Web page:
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ss nucleus - Easter 2010,  medical ethics for beginners

medical ethics for beginners

Giles Cattermole explains the basis of medical ethics
Ethics is far more than the life and death issues currently popular in the media. It's about every decision we make; 'I should do this' or 'I shouldn't do that'. This article introduces the sorts of questions that ethics is concerned with, the answers that humanist frameworks offer, and a critique of these from a Christian perspective.

what is ethics about?

On a ward-round, it's easy to think that prescribing antibiotics is a 'scientific' decision, without the need for ethics or 'value judgments'. But If the patient is foreign, unconscious, terminallyill, with life-threatening pneumonia, and if the antibiotics are very expensive with nasty side-effects, all sorts of ethical considerations become apparent: how we treat patients who can't consent; which people are entitled to NHS treatment; how good and bad outcomes ought to be balanced. Even for everyday cases, value judgments are intrinsic to medicine. 'Patient' implies a particular relationship of duty and care. 'Infection' suggests something that is bad. Medicine presupposes that disease is 'bad' and health is 'good', and that clinicians 'ought' to help people from disease to health. These are value judgments, this is ethics.

Ethics is about deciding what is morally right and wrong, about what we should or shouldn't do. Medical ethics therefore is concerned with the obvious issues like abortion, cloning, and euthanasia. But also with what life is and what a person is. What disease and health are. Our attitudes to disability and mental illness. Justice and rationing. Confidentiality, dignity, consent, truth-telling, paternalism, professionalism, research and much more.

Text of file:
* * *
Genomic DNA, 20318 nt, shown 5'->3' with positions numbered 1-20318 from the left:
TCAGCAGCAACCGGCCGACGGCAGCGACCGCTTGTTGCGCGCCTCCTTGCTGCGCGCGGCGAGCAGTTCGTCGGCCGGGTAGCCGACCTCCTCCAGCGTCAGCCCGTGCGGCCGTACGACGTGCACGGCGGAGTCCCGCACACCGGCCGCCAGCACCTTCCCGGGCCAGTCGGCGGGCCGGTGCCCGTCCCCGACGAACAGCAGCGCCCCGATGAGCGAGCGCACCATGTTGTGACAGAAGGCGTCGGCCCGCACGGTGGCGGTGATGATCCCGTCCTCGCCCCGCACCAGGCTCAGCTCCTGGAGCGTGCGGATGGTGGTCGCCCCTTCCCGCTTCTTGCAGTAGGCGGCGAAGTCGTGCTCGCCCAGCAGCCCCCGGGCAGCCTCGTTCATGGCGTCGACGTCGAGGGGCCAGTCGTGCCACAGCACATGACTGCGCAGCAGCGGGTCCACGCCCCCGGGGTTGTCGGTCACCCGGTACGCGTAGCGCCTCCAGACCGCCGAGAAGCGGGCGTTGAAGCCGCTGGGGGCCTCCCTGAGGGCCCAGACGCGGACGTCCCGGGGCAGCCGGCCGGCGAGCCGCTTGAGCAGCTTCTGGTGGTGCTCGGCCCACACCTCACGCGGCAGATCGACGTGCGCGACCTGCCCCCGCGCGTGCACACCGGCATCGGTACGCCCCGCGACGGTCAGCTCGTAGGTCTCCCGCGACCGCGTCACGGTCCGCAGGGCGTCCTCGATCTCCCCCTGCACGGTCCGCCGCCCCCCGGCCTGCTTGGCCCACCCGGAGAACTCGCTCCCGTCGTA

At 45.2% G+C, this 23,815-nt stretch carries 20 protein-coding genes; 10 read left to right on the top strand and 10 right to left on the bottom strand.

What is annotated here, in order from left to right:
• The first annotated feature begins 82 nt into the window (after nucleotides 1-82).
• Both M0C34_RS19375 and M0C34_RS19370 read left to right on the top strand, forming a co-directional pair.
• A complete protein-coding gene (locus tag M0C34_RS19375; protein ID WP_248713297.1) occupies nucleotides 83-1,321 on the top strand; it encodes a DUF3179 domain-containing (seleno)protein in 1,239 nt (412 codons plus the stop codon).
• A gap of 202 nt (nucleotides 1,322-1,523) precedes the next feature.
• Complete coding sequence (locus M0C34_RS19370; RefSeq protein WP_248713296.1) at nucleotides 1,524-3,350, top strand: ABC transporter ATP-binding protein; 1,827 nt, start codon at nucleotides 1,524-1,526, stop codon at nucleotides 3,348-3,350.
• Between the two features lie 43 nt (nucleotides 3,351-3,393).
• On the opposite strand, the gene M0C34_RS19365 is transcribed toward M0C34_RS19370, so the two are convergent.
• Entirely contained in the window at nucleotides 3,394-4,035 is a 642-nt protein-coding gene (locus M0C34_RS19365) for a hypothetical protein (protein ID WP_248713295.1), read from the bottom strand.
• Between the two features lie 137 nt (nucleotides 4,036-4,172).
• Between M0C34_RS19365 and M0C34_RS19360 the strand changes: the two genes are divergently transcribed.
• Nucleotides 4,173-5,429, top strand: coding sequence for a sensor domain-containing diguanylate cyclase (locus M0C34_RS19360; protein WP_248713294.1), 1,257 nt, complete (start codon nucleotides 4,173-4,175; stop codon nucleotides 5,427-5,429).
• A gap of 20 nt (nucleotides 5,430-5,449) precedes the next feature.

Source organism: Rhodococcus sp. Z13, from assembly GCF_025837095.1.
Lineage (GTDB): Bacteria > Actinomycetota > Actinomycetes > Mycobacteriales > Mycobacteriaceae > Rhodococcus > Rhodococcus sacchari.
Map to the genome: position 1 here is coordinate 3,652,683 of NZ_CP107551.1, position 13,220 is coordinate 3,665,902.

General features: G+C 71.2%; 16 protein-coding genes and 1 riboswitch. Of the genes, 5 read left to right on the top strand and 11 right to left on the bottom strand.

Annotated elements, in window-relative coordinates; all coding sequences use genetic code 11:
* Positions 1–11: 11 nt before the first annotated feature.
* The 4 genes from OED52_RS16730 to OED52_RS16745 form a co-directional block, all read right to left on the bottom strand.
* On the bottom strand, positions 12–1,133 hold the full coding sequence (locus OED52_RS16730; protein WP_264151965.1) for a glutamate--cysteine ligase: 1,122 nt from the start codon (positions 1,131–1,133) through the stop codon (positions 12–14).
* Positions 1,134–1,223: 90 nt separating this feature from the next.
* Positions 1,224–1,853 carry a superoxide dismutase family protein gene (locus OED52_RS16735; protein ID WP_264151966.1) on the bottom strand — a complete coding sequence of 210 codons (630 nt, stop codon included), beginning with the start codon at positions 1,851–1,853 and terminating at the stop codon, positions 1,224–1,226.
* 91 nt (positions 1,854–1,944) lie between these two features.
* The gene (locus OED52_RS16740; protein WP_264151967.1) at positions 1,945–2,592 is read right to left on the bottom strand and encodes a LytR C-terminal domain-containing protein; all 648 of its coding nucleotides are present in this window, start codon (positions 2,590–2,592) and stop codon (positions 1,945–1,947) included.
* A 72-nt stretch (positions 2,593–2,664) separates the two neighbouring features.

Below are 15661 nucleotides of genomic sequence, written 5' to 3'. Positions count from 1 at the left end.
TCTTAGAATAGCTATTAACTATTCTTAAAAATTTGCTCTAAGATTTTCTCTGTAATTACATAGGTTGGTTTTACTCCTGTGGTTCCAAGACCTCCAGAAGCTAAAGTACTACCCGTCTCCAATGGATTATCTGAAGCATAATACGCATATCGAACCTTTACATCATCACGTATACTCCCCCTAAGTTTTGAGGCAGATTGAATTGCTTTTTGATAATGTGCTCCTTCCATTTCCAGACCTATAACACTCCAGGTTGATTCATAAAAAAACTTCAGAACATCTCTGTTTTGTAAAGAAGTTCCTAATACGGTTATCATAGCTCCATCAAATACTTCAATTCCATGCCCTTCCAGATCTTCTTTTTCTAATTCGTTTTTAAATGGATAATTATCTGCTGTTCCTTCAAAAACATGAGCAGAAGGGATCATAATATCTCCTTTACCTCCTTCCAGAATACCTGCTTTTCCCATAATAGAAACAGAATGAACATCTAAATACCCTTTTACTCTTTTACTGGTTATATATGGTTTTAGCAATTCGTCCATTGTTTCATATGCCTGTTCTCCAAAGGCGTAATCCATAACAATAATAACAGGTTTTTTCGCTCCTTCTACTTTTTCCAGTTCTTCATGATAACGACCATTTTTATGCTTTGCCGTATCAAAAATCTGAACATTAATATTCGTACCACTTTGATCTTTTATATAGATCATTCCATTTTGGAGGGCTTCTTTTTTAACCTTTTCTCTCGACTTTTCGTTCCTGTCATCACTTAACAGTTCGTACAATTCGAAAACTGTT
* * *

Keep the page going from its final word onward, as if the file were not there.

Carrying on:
how can we know what is right?

Is morality revealed, discovered or chosen?

In the West, morality was once generally accepted to be 'revealed'; God tells us, in the Bible, or in nature, what is right and wrong. Our task is to discern his will. Enlightenment deism saw morality as 'discovered'; there is moral truth 'out there', but God won't tell us what it is; we have to work it out for ourselves according to a moral framework. Post-modernity says that there is no absolute moral truth; morality is 'chosen'. Ethics becomes no different from aesthetics.

what is truth?

Some philosophers use the categories of 'factual' and 'value' judgments. Factual judgments concern scientific truth and logical truth. The former is determined empirically, the latter is self-evident based on first principles. Value judgments concern aesthetics and ethics.

For example:

  • Wales is west of England - scientific truth, observed on a map or on a visit
  • 2 + 2 = 4 - logical truth, assuming the rules of mathematics
  • Coffee is nicer than tea - aesthetic judgment, 'true' for some but not all
  • Murder is wrong - ethical or moral judgment

For some people, value judgments, whether aesthetic or ethical, are merely matters of personal preference. But even though they sometimes behave as though all that matters is their personal pursuit of happiness, in practice few people consistently live as though there is no moral truth at all. Just ask them whether Hitler was wrong. Or whether rape or racism are acceptable. Instead, most people still think that some actions really are 'right' or 'wrong', even if they disagree about which are which. They operate according to some sort of moral framework, even if they don't know it.

humanist ethics

    Three classic theories:
  • Virtues (1)
    BE the right person
  • Duties (Deontology) (2)
    DO the right action
  • Consequences (Utilitarianism) (3)
    WILL the right outcome


Virtue ethics are concerned with the character of the moral agent. By becoming the right sort of person, what Aristotle called 'the great man', one will naturally behave correctly.

Many people think this sort of theory too vague and incomplete for practical use, but there is still an assumption that doctors and nurses should be competent, compassionate, altruistic people.